The evening is divided into beats, and each beat is unique. Elemental spirits enter in a cloud of smoke shot with light. The dadaists perform a raucous choral poem by Tristan Tzara, accompanied by a duck call, a marionette, a dance, shrieks, and general cacophony. The classic battle between good and evil is enacted by Yeats and Crowley, who use light sabers a la Star Wars in a battle to the death. The sage Krishnamurti speaks to the Theosophical Society about the source of freedom. Three leading mystics hold an ecstatic tea party.
Aware of the overwhelming density of these mystic citations, Grygny builds several breaks into the evening. During these 15-minute intermissions, the audience mingles with the players, flirting, eating fruit, drinking wine, and asking questions. The dadaists were particularly playful. Jean Arp chose one audience member to coddle with frequent gifts of fruit and giggling confidences. Others earnestly shared their stories or encouraged people to become initiates, a brief ritual that marks the end of every intermission and starts the next performance segment.
As a participant I felt safe but excited, swept into each event, each introduction. The actors deserve a lot of credit, enabling me to believe that I was speaking to the great William Butler Yeats (William Konsoer) or the wicked iconoclast and dadaist dancer Sophie Tauber-Arp (Amy Kristensen). I knew that Crowley was really Grygny, but he addressed me with such solemnity and arrogance that I felt compelled to question his Crowley's authority. The twitching, obsessive, lunatic antivivisectionist Anna Kingsford (Tracy Coppola) wrung my hand until it hurt in her eagerness to communicate. My initiation--a simple ritual that provoked laughter and applause--helped me join in even more playfully.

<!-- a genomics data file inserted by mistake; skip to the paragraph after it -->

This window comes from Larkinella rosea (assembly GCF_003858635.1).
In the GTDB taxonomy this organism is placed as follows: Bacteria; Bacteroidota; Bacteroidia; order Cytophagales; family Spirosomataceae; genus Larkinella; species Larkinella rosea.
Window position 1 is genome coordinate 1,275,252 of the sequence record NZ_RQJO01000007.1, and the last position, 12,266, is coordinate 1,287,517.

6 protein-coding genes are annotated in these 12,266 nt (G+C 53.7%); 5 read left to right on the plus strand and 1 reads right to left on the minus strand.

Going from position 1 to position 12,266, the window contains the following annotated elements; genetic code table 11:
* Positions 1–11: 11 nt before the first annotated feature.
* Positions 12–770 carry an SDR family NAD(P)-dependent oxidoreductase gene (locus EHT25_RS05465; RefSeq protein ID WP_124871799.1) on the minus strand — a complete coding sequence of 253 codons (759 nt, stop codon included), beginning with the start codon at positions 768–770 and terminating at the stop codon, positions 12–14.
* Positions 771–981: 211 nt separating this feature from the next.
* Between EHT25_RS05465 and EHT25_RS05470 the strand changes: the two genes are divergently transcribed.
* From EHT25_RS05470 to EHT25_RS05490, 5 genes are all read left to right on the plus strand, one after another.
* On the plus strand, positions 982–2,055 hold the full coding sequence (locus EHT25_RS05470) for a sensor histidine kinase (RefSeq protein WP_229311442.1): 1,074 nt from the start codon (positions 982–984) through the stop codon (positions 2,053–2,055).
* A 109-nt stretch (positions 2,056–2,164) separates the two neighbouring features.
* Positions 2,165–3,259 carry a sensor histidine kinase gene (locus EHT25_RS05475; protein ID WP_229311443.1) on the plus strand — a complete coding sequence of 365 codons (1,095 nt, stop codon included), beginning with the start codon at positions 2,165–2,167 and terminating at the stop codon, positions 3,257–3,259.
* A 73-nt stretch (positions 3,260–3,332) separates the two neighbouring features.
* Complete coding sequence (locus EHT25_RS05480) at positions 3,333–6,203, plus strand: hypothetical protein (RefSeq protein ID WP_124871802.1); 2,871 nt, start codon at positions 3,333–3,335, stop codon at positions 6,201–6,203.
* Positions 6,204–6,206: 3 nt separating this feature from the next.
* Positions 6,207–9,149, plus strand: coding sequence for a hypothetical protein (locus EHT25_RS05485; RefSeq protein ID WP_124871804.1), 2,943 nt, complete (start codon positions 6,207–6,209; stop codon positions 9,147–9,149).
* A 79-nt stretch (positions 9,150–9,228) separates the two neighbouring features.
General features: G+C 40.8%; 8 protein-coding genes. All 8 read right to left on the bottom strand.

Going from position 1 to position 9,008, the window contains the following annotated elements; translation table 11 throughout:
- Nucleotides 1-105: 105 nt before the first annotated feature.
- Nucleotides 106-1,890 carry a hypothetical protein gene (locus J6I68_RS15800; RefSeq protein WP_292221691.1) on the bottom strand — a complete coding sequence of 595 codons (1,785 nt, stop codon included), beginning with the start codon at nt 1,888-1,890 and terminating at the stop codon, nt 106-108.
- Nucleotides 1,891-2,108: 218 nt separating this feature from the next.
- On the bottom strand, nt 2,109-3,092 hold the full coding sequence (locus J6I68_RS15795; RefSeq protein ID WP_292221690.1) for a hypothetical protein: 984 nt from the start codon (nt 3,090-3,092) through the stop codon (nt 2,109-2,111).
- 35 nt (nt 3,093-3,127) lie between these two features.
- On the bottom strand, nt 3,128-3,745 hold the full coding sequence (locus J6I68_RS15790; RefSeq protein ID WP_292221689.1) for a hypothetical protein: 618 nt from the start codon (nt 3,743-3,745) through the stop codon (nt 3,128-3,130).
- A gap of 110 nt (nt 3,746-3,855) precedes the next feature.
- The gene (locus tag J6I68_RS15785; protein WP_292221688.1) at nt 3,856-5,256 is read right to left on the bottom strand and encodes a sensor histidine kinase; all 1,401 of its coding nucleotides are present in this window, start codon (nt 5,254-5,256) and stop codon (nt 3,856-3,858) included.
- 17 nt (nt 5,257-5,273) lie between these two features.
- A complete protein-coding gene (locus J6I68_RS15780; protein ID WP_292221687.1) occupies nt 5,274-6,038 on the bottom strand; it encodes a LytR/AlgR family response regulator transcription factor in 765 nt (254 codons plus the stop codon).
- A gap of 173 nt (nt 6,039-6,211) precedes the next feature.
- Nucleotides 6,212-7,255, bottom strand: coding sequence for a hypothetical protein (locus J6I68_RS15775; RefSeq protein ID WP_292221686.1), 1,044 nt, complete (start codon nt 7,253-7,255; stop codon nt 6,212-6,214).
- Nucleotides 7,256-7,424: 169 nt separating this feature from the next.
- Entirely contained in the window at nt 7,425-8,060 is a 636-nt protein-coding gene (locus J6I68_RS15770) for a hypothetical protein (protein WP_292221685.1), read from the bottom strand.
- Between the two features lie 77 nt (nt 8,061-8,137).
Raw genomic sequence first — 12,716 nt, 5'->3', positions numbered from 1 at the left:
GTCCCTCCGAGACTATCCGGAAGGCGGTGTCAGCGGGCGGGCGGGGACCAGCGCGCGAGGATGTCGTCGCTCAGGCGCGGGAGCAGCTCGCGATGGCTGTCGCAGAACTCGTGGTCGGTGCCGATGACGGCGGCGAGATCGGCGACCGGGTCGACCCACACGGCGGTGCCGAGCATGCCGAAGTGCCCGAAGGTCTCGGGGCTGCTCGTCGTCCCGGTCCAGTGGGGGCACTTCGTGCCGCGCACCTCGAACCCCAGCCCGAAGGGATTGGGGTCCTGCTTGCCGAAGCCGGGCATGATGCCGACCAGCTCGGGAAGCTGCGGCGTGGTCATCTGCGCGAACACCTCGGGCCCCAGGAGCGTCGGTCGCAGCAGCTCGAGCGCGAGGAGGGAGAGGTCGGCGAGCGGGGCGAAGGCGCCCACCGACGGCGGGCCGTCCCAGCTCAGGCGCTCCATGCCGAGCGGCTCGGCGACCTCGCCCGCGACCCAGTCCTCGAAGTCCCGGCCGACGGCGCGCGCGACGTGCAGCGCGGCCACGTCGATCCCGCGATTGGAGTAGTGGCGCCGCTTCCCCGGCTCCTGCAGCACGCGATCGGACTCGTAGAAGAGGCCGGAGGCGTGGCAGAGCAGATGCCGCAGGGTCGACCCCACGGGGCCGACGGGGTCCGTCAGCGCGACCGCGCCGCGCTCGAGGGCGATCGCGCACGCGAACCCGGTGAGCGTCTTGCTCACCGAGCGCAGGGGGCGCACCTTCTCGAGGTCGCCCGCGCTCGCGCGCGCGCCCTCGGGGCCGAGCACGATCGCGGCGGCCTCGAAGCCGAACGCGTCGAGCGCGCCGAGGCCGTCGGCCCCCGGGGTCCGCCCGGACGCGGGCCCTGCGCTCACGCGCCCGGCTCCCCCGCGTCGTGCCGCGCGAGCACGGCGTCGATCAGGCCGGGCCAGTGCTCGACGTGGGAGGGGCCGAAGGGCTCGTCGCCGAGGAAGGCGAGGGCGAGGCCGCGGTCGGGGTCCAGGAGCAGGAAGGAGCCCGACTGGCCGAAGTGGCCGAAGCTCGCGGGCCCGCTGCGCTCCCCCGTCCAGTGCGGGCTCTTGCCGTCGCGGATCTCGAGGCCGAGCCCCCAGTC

I was sorry I couldn't meet the entire cast before the final ritual, which released the spirits back to the world of the dead. The performers had clearly done extensive research and could introduce us to their characters' lives and philosophies, and their performances required stamina, discipline, and enthusiasm--they must have collapsed after this two-hour marathon. I went home buzzing with ideas about the nature of free will, the place of love, our inherent potential for self-destruction, the necessity of total abandon and of dreams, the disciplines of self-control and isolation, and the ability of mankind to adapt and survive.
These long-gone charlatans and priests, poets and painters, iconoclasts" and hacks gathered and departed to support Grygny's political intent: to provoke a spiritual understanding of the world. Their ideas are once again current, as we face the millennium with New Age movements and fundamentalists alike trumpeting our doom and our yearning for transcendence. Why reinvent the wheel? Grygny wryly suggests that the dreams of the past may be a key to our future.
This is an intelligent romp through the ridiculous excess and resonant insights of great thinkers. A large, obsessive, abundant experiment in living theater and theatrical living, The Edwardian Mysteries brings the ecstatic philosophies of the past into the intellectually xenophobic present.